“Lots of underwriters we used have quit,” says Howell. “They’ve said, ‘we’ve lost so much money in this first wave of cancellations that we’re not going to write contingency or cancellation for the foreseeable future,’ and closed their books.”
This means that the remaining underwriters will be looking to claw back some premium by charging higher rates.
Tysers has been more fortunate with business during Covid-19 and was able to pay out on cover in many instances, says Thornhill.
“In relation to non-appearance policies, our wording, drafted in the time of [predecessor companies] Robertson Taylor and later Integro allowed most of our clients the opportunity to successfully lodge claims,” he explains.
“It was significantly different to the standard Lloyd’s wording used by others, as our communicable disease [CD] exclusion was limited to a number of named diseases. Covid-19 was not one of those and consequently we were able to confirm fairly quickly that coverage operated as opposed to the blanket CD exclusion offered elsewhere.”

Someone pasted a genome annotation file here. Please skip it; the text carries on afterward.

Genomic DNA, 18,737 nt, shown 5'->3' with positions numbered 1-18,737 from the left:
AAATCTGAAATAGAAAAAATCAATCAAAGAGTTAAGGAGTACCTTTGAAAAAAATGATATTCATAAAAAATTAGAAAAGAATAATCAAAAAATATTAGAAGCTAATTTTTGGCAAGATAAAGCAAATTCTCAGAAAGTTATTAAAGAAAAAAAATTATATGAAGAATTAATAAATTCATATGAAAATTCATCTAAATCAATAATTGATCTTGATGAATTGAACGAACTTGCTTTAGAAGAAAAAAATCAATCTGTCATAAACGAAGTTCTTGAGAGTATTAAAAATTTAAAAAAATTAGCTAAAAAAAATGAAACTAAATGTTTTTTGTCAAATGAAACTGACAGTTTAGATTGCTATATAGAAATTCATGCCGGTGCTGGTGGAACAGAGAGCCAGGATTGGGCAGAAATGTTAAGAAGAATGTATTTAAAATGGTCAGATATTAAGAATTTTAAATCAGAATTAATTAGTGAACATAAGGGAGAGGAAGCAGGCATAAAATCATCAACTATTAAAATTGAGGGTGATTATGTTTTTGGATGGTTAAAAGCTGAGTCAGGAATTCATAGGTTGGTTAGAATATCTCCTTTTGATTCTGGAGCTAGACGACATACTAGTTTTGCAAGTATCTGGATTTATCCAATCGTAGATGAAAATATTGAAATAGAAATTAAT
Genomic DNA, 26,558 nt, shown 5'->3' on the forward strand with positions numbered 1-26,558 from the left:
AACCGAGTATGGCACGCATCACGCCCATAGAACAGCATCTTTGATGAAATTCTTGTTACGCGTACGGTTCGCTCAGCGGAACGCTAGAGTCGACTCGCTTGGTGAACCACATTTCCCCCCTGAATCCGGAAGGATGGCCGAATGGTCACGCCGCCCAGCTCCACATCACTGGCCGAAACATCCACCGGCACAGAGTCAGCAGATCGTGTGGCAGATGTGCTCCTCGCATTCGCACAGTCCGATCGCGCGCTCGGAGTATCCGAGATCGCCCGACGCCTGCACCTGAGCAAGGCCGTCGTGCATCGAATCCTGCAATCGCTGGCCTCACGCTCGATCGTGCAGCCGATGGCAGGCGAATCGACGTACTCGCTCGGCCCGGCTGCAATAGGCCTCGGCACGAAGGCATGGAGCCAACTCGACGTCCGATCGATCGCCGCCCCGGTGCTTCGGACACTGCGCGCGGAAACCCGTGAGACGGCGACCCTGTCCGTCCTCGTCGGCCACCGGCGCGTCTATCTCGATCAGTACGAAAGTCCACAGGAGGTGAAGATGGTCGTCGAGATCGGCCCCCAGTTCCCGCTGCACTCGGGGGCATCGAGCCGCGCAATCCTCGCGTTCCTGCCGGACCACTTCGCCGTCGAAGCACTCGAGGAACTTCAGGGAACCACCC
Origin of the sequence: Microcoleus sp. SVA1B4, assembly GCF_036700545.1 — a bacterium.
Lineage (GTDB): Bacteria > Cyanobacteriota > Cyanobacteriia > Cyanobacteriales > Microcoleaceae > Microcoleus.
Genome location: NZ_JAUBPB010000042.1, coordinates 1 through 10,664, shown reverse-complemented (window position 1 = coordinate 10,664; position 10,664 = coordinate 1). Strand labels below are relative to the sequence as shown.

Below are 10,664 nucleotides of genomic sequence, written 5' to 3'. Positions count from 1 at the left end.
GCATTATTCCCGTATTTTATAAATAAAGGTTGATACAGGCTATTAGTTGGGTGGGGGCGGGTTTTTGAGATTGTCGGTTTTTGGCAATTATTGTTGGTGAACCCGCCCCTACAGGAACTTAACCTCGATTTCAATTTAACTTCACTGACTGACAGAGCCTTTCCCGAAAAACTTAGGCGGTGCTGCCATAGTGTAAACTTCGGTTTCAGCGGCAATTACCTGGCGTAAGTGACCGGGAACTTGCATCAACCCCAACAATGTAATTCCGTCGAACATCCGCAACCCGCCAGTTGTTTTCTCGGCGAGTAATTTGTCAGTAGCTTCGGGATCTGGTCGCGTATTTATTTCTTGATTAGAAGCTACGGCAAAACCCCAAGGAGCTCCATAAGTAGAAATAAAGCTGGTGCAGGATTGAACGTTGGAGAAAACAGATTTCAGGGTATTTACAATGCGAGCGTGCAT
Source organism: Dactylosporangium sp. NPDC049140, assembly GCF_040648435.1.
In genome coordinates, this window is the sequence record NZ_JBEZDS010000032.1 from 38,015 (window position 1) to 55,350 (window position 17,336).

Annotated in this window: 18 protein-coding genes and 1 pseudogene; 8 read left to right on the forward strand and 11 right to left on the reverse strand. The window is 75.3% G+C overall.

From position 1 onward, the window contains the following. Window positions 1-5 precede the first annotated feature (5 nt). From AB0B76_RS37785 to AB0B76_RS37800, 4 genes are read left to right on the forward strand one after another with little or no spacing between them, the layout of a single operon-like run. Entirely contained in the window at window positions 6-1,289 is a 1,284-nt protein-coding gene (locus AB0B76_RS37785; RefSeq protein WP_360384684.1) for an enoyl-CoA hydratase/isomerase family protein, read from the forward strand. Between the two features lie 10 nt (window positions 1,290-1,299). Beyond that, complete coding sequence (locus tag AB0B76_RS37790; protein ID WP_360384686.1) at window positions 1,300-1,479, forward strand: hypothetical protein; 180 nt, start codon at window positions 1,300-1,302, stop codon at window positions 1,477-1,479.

Goebbels points out that Covid’s effect on the insurance industry will have other knock-on effects in other ways too.
“Travel insurance is likely to increase as well, due to massive losses in recent months, but at present we do not know by how much, as touring is not happening,” he says. “That may have a small effect on future tour budgets, but it is too early to say.”
With insurance a key consideration for festival season 2021, the topic will be discussed in more depth at next week’s Interactive Festival Forum, with Thornhill and Howell among the experts speaking as part of the Insurance & Covid-19 workshop.
Register for iFF 2021 here.
This article forms part of IQ’s Covid-19 resource centre – a knowledge hub of essential guidance and updating resources for uncertain times.
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The financials of a pandemic: Brokers talk coronavirus